Our strategy is a simple one and our borrowing is modest. The trick comes in (a) getting access to the best stock, and (cool.gif acquiring it at the right price and that is very labour-intensive. That is what you pay your Fund manager to do for you, and to make sure that the assets are improved and made to sweat. But there are no hidden complications and the model and the Fund is straight forward and transparent.

 

The moral of the recent USA " crisis " according to the great Mr W Buffett is " don't fear risk, make sure you understand it ".

 

Is the growth in PCL based on a secure economic footing?

 

The financial and business services sector of the UK economy doubled between 1980-2007 ( from 15% to 29% ). In London the sector went from 20% to 42% of the region's economy over the same period. This sector of the UK economy grew by 10% in the year to the first quarter 2007, compared to 2.8% growth for the rest of the economy. In London 28% of the workforce is in this sector.

 

In short, the importance of financial services to the UK economy is huge as is the centrality of London to that sector. No Government will risk the pre-eminence of London to the UK financial services sector and that is why the Prime Minister, and his right hand man Ed Balls, have resisted calls to revisit the tax status of private equity and wealthy overseas non-domiciled residents as well as insisted that they will work to continue to make the City the financial centre of choice ( see attitude of FSA vs SEC to markets regulation ). They know that it is these high earners who can decide where to base Fund management and Private equity firms, and if they leave London it will have a serious impact on tax revenues.

 

As for the future, the consensus is that economic growth in London will out-strip the rest of the UK by up to 1/2 % - 3/4 % p/a every year for the next decade ( source : Cambridge economics ). There are also the planned infrastructure projects associated with the Olympics.

 

So, future demand look set fair.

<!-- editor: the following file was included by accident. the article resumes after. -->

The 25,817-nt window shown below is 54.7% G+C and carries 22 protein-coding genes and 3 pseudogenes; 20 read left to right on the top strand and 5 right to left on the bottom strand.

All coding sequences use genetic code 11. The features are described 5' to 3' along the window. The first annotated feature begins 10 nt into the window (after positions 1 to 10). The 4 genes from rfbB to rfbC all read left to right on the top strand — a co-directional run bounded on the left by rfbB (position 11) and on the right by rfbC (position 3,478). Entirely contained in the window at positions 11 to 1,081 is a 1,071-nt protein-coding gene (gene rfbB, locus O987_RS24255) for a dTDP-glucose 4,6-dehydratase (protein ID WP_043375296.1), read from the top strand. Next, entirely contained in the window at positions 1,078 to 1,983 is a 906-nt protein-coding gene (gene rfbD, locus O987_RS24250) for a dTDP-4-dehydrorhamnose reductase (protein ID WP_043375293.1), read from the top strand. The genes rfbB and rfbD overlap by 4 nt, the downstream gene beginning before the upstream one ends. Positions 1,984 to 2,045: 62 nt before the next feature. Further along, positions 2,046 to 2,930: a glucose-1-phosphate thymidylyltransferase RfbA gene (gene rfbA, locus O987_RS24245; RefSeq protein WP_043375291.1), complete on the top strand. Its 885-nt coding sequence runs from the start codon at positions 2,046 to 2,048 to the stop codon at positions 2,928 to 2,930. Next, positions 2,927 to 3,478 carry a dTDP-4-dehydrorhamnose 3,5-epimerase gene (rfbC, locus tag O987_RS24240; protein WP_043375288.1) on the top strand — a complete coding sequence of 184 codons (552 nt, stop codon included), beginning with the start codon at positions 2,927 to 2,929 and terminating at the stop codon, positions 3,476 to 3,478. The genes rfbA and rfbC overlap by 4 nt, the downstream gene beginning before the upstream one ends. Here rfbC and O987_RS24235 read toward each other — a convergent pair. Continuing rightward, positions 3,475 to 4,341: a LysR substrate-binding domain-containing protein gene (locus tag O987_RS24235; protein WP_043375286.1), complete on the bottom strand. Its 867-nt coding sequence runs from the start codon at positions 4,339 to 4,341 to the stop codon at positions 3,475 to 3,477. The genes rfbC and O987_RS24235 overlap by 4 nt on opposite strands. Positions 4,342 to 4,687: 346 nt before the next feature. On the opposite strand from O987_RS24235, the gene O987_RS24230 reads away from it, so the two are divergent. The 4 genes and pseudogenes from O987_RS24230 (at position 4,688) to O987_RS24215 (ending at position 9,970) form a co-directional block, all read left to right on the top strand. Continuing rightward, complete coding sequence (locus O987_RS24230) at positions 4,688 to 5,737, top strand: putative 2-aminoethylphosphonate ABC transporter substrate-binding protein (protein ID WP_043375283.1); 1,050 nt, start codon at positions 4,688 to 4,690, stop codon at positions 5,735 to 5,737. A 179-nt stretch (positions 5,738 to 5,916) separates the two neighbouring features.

What do other market participants thinks this all means for the future of PCL prices?

 

One of the joys of being a residential property Fund manager is that everyone is a property expert. The press love to write the story about " booms " and " fat cats " and then "busts" and " pricked balloons ". Remember the press need to sell newspapers and so there is no point in a property page sub-editor being understated when he prepares the headline for the next property story. Over the next few months it is quite possible that the press turns on the housing market in general and the Prime London market in particular. This could well have the effect of scaring off marginal sellers in Prime London, reducing supply ( see above ) but have little or no impact on the competition for the best properties, except maybe there will be 3/4 after each rather than 8/9.

 

On a longer term perspective, investment bank Investec undertook some research in August 2007 and found that over half of all London agents thought that, within two years, £4,000 per sq ft would be common place for the best stock. The Fund is currently buying the best stock for between £1100-£1600 per sq ft.

 

For more information on the D&GIM Prime London Fund please either call or e-mail me at the number/address below and/or go to our website www.dngim.com

 

==== ====

Link to Here----- :: http://tinyurl.com/GEI-london

London Population :: http://www.londononl...ile/historical/

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lonprime.jpg

 

 

GPC - DATA bank: / LONDON House Prices

 

Mo.: Rt'mov : GrLondon : KfPCadj : Kf-PrimeC : MoM% : YoY-%

When?: 18th? - 18-20th :

2008:

J. : : 230,428 : 398,476 / 397,033 : 4,764.4 :

F : : 237,856 : 402,233 / 399,367 : 4,792.4 :

M : : 239,655 : 407,383 / 399,717 : 4,796.6 :

A : : 239,521 : 403,545 / 394,975 : 4,739.7 :

M : : 242,500 : 404,541 / 388,350 : 4,660.2

J. : : 239,564 : 399,010 / 381,442 : 4,577.3 :

Jl : : 235,219 : 400,258 / 374,283 : 4,491.4 :

A : : 229,816 : 379,162 / 367,875 : 4,414.5 :

S : : 227,438 : 394,248 / 360,108 : 4,321.3 :

O : : 229,691 : 395,560 / 346,050 : 4,152.6 :

N : : 222,979 : 390,340 / 333,600 : 4,003.2 :

D : : 217,808 : 391,721 / 326,217 : 3,914.6 :

2009:

J. : : 213,570 : 386,653 / 314,125 : 3,769.5 :

F : : 216,163 : 387,988 / 309,442 : 3,713.0 :

M : : 218,081 : 398,867 / 304,350 : 3,652.2 :

A : : 222,077 : 387,161 / 305,525 : 3,666.3 :

M : : 227,441 : 397,646 / 310,492 : 3,725.9 :

J. : : 226,436 : 397,140 / 315,750 : 3,789.0 :

Jl : : 227,864 : 402,761 / 320,542 : 3,846.5 :

A : : 222,762 : 387,265 / 323,858 : 3,886.3 :

S : : 223,996 : 390,768 / 328,142 : 3,937.7 :

O : : 230,184 : 416,157 / 335,000 : 4,020.0 :

N : : 226,440 : 403,069 / 338,933 : 4,067.2 :

D : : 221,463 : 398,426 / 346,217 : 4,154.6 :

 

Mo.: Rt'mov : GrLondon : KfPCadj : Kf-PrimeC : MoM% : YoY-%

2010

J. : : 222,261 : 407,731 / 350,100 : 4,201.2 : +1.12% : +11.45%:

F : : 229,398 : 427,987 / 361,233 : 4,334.8 : +3.18% : +16.74%:

M : : 229,614 : 417,461 / 363,917 : 4,367.0 : +0.74% : +19.57%:

A : : 235,512 : 421,822 / 368,808 : 4,425.7 : +1.34% : +20.71%: